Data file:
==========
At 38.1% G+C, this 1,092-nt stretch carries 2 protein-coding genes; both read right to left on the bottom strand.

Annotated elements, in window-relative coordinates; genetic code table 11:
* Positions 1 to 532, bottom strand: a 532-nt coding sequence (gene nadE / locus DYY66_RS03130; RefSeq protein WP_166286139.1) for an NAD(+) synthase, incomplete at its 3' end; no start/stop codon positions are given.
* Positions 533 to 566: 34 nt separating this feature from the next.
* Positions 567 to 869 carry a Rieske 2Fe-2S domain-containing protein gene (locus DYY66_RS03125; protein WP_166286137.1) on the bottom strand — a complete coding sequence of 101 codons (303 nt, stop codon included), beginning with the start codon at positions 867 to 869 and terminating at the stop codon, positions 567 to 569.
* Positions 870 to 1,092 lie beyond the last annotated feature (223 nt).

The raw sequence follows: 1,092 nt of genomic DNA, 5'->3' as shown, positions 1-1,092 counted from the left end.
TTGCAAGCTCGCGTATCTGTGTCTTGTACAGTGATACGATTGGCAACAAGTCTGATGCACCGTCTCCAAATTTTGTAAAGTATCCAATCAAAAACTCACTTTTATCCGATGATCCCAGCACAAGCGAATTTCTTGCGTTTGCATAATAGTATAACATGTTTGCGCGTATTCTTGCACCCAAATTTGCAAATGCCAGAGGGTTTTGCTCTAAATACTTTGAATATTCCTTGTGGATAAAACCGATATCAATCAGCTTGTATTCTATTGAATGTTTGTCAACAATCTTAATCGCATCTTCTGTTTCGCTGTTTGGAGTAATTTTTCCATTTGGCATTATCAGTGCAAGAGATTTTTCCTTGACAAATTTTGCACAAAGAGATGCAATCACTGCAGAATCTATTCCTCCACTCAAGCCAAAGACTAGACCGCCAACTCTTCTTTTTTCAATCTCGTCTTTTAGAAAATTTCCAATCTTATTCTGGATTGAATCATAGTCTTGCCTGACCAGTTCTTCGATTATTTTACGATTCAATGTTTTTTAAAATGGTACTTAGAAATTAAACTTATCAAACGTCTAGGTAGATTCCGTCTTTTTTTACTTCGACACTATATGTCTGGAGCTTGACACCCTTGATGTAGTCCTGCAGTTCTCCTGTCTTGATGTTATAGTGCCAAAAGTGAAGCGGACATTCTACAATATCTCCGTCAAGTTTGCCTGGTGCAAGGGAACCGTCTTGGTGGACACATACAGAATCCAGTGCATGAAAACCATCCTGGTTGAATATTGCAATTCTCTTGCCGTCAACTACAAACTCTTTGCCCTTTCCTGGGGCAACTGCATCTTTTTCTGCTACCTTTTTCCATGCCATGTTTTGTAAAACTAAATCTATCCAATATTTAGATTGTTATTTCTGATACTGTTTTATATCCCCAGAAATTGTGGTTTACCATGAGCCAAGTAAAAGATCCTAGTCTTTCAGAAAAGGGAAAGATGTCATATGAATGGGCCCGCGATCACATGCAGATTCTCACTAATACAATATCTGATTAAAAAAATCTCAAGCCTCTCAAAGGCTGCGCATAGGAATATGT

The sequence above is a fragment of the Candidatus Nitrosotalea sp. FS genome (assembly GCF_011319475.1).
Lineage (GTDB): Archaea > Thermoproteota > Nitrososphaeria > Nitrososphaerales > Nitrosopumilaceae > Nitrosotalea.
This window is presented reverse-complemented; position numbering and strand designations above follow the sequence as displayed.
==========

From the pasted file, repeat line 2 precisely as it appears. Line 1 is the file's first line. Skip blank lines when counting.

Annotated elements, in window-relative coordinates; genetic code table 11: